28. DNA sequencing example Given DNA template: 5'-atgaccatgattacg...-3' DNA synthesized: 3'-tactggtactaatgc...-5' Gel pattern: +-------------------------+ lane ddATP | W | | || | lane ddTTP | W | | | | | | lane ddCTP | W | | | | lane ddGTP | W || | | +-------------------------+ Electric Field + Decreasing size where "W" indicates the well position, and "|" denotes the DNA bands on the sequencing gel.

  29. A sequencing gel This picture is a radiograph. The dark color of the lines is proportional to the radioactivity from 32P labeled adenonsine in the transcribed DNA sample.

  30. Reading a sequencing gel You begin at the right, which are the smallest DNA fragments. The sequence that you read will be in the 5'-3' direction. This sequence will be exactly the same as the RNA that would be generated to encode a protein. The difference is that the T bases in DNA will be replaced by U residues. As an example, in the problem given, the smallest DNA fragment on the sequencing gel is in the C lane, so the first base is a C. The next largest band is in the G lane, so the DNA fragment of length 2 ends in G. Therefore the sequence of the first two bases is CG. The sequence of the first 30 or so bases of the DNA are: CGTAATCATGGTCATATGAAGCTGGGCCGGGCCGTGC.... When this is made as RNA, its sequence would be: CGUAAUCATGGUCAUAUGAAGCUGGGCCGGGCCGUGC.... Note that the information content is the same, only the T's have been replaced by U's!.

  31. The codon table

  32. Translating the DNA sequence The order of amino acids in any protein is specificed by the order of nucleotide bases in the DNA. Each amino acid is coded by the particular sequence of three bases. To convert a DNA sequence First, find the starting codon. The starting codon is always the codon for the amino acid methionine. This codon is AUG in the RNA (or ATG in the DNA): GCGCGGGUCCGGGCAUGAAGCUGGGCCGGGCCGUGC.... Met In this particular example the next codon is AAG. The first base (5'end) is A, so that selects the 3rd major row of the table. The second base (middle base) is A, so that selects the 3rd column of the table. The last base of the codon is G, selecting the last line in the block of four.

  33. Translating the DNA sequence This entry AAG in the table is Lysine (Lys). Therefore the second amino acid is Lysine. The first few residues, and their DNA sequence, are as follows (color coded to indicate the correct location in the codon table): Met Lys Leu Gly Arg … ... AUG AAG CUG GGC CGG GCC GUG C.. This procedure is exactly what cells do when they synthesize proteins based on the mRNA sequence. The process of translation in cells occurs in a large complex called the ribosome.

  34. Automated procedure for DNA sequencing A computer read-out of the gel generates a “false color” image where each color corresponds to a base. Then the intensities are translated into peaks that represent the sequence.

  35. High-throughput seqeuncing:Capillary electrophoresis The human genome project has spurred an effort to develop faster, higher throughput, and less expensive technologies for DNA sequencing. Capillary electrophoresis (CE) separation has many advantages over slab gel separations. CE separations are faster and are capable of producing greater resolution. CE instruments can use tens and even hundreds of capillaries simultaneously. The figure show a simple CE setup where the fluorescently-labeled DNA is detected as it exits the capillary. Sheath flow Laser Focusing lens Sheath flow cuvette Beam block Collection Lensc Collection Lensc PMT filter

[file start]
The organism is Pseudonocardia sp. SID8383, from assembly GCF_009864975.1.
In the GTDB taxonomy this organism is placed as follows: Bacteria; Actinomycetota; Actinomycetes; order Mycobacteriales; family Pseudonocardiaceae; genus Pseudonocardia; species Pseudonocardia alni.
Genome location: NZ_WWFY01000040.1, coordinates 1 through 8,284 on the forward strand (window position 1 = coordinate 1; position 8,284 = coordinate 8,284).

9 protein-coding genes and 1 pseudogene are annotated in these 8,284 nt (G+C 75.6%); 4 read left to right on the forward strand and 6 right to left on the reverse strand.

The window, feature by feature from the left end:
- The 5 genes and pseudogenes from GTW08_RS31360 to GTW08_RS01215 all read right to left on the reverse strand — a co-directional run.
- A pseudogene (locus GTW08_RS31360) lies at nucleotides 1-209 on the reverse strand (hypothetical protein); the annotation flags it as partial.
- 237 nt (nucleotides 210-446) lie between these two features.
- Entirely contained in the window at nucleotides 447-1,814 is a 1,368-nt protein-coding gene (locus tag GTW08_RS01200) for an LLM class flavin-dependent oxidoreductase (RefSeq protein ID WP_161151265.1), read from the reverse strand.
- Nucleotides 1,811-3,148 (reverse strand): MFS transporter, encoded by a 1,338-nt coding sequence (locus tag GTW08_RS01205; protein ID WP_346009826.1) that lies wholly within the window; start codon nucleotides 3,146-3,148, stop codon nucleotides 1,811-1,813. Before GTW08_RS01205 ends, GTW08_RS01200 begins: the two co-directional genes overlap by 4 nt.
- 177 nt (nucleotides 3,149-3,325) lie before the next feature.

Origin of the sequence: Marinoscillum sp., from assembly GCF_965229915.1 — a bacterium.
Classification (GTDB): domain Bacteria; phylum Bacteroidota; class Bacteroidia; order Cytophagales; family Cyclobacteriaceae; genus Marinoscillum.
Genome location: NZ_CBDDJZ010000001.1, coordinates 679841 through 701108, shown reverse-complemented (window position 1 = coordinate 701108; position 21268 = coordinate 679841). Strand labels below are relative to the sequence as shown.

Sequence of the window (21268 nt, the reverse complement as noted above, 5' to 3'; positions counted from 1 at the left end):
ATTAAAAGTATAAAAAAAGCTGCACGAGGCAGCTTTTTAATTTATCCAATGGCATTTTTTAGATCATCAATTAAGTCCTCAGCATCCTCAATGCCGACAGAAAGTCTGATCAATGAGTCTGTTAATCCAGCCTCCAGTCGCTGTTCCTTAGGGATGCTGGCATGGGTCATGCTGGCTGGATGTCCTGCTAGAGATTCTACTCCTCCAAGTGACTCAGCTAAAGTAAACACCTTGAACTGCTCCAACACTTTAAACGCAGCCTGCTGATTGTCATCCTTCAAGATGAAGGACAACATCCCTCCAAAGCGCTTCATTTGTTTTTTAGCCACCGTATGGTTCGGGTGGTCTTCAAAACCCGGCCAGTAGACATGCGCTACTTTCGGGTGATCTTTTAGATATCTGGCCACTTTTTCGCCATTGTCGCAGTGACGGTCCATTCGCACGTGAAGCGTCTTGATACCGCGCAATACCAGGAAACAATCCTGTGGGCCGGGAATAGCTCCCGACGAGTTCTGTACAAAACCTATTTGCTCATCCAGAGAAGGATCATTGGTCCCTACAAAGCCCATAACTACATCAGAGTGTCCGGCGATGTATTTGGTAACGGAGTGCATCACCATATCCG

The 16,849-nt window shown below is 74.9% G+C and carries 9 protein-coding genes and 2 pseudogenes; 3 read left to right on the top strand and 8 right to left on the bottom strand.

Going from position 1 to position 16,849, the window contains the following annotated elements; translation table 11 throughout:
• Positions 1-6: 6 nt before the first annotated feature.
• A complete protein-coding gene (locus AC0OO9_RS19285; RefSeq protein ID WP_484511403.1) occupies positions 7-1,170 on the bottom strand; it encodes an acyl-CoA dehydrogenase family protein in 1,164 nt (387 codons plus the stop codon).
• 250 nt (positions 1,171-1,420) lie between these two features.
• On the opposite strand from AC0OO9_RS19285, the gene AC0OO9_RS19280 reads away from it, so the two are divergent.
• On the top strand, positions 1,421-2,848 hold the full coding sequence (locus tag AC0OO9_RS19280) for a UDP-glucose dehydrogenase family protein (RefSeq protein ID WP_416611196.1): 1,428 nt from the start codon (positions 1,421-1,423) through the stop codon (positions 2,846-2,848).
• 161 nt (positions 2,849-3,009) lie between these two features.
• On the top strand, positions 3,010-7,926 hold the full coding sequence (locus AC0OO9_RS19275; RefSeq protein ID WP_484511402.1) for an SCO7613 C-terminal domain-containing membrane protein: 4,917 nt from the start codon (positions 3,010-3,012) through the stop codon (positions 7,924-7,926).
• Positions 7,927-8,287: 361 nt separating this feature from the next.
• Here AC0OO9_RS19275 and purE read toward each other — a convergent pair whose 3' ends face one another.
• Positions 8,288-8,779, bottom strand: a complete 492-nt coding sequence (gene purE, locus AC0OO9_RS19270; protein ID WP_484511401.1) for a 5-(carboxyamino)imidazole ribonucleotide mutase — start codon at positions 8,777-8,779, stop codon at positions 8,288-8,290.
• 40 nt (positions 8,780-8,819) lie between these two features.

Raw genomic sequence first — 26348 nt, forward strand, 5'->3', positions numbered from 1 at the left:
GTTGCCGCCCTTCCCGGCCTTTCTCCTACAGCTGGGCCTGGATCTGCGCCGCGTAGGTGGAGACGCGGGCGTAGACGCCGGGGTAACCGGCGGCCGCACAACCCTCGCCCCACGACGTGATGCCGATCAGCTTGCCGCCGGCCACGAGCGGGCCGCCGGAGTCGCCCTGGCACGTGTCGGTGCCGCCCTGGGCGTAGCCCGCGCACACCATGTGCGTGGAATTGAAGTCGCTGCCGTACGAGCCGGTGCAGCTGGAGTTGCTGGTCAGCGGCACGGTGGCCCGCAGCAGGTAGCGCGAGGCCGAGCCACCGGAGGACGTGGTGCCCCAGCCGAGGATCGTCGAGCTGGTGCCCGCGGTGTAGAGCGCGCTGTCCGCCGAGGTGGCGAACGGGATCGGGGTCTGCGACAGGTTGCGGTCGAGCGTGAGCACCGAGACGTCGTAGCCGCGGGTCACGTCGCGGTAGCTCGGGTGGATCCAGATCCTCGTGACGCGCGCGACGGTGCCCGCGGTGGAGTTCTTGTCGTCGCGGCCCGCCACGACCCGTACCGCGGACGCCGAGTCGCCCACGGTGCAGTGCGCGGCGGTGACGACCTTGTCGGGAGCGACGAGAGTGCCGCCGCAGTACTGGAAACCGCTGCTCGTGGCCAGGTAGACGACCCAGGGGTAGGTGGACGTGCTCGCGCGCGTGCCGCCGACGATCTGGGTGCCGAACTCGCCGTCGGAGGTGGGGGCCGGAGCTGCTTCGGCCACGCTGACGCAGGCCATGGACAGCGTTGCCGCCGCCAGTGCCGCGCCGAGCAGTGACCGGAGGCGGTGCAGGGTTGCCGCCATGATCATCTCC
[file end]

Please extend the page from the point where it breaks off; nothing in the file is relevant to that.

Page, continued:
36. DNA sequencing. • Dideoxy analogs of normal nucleotide triphosphates (ddNTP) cause premature termination of a growing chain of nucleotides. ACAGTCGATTG ACAddG ACAGTCddG ACAGTCGATTddG • Fragments are separated according to their sizes in gel electrophoresis. The lengths show the positions of “G” in the original DNA sequence.

  37. Nucleotides and phosphodiester bond. Phosphodiester bond

  38. Genomic sequencing. • Individual chromosomes are broken into 100kb random fragments. • This library of fragments is screened to find overlapping fragments – contigs. • Unique overlapping clones are chosen for sequencing. • Put together overlapping sequenced clones using computer programs.

  39. Sequencing cDNA libraries. • mRNA is pooled from the tissues which express genes. • cDNA libraries are prepared by copying of mRNA with reverse transcriptase. • Expressed Sequence Tags (EST) – partial sequences of expressed genes. • Comparing translated ESTs to annotated proteins – annotation of genes.

  40. Gene prediction. Gene – DNA sequence encoding protein, rRNA, tRNA … Gene concept is complicated: • Introns/exons • Alternative splicing • Genes-in-genes • Multisubunit proteins

  41. Gene structure. ATG TER -35 -10 Promoter sequences Gene ATG – start codon; TER (TAA, TAG,TGA) – termination codons

  42. Codon usage tables. • Each amino acid can be encoded by several codons. • Each organism has characteristic pattern of codon usage.

  43. Problems arising in gene prediction. • Distinguishing pseudogenes (not working former genes) from genes. • Exon/intron structure in eukaryotes, exon flanking regions – not very well conserved. • Exon can be shuffled alternatively – alternative splicing. • Genes can overlap each other and occur on different strands of DNA.

  44. Gene identification • Homology-based gene prediction • Similarity Searches (e.g. BLAST, BLAT) • ESTs • Ab initio gene prediction • Prokaryotes • ORF identification • Eukaryotes • Promoter prediction • PolyA-signal prediction • Splice site, start/stop-codon predictions

  45. Prokaryotic genes – searching for ORFs. • Small genomes have high gene density Haemophilus influenza – 85% genic • No introns • Operons One transcript, many genes • Open reading frames (ORF) – contiguous set of codons, start with Met-codon, ends with stop codon.

  46. Example of ORFs. There are six possible ORFs in each sequence for both directions of transcription.

  47. Confirming gene location using EST libraries. • Expressed Sequence Tags (ESTs) – sequenced short segments of cDNA. They are organized in the database “UniGene”. • If region matches ESTs with high statistical significance, then it is a gene or pseudogene.